just that region where the high-trajectory of economic growth lies. It
is also, quite simply put, a place too strategically significant for
the US to leave to the whims of the regional superpower, China.

The review documents key features that would allow for a decrease in
the size of the US overseas deployments, even while laying greater
emphasis on future technologies and R&D. This is perhaps driven by the
fear of being severely impacted by China's A2/AD capabilities, a key
theme in the US defence discourse. So there are proposals to invest in
emerging technologies like autonomous vehicles and cyber security to
ensure a more flexible response to emerging threats. This may also be
one reason why the US Air Force and Navy may be spared the ill-effects
of the budgetary cut-backs as they shoulder many of the cutting-edge
technology that the US now proposes to heavily invest in.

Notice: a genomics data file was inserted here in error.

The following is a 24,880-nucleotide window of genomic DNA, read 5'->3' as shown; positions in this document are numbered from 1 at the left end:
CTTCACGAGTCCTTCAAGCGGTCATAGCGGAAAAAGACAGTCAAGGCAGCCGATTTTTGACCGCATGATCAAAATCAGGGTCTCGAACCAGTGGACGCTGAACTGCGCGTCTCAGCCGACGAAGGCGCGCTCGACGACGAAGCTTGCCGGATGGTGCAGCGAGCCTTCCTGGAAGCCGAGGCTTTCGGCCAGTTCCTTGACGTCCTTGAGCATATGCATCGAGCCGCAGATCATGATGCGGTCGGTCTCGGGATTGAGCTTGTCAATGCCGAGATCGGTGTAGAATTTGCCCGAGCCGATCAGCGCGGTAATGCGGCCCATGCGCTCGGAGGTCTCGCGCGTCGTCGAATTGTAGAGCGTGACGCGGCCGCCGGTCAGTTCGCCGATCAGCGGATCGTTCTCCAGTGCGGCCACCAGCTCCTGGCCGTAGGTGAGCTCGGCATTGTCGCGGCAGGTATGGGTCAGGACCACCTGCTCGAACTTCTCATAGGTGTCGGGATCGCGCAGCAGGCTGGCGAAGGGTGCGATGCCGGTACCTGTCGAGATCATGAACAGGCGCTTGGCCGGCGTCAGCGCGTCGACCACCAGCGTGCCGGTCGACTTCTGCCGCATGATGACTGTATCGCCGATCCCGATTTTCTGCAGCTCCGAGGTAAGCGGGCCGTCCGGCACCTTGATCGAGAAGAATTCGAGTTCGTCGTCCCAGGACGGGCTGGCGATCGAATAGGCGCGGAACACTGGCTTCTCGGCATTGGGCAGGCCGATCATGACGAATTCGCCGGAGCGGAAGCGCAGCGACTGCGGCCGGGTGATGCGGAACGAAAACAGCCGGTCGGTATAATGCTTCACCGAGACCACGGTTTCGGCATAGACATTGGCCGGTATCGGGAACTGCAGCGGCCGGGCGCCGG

For India, the implications of this document are 'too stark' and 'too
serious' to miss. The document is replete with signs of a dramatic
change in the balance-of-power in the region – a re-alignment of
forces that would demand of India to take sides. One of the clearest
signs of the US' pitch for a strategic compact with India came early
this month when Admiral Robert Willard, the US Pacific Fleet
Commander, in a keynote address at the Hawaii Military Partnership
Conference, spoke about the review and noted that it stressed on
building a comprehensive strategic and economic relationship with
India. With a long-term strategic partnership with India, he said, the
US also wanted New Delhi to support its ability to serve as an
"economic anchor" in the Asia Pacific region.

India's policy elite have surely not been 'oblivious' of the tectonic
changes occurring in the region. But they have been rather
'impervious' to the rapidly emerging equations. For too long, India's
political and diplomatic establishment has been wary of getting into a
comprehensive strategic pact with the US. But New Delhi's inability to
figure out China's long term strategic intent in the region too has
been striking.

Needless to say, now is the time for India to undertake a
comprehensive appraisal of its strategic options.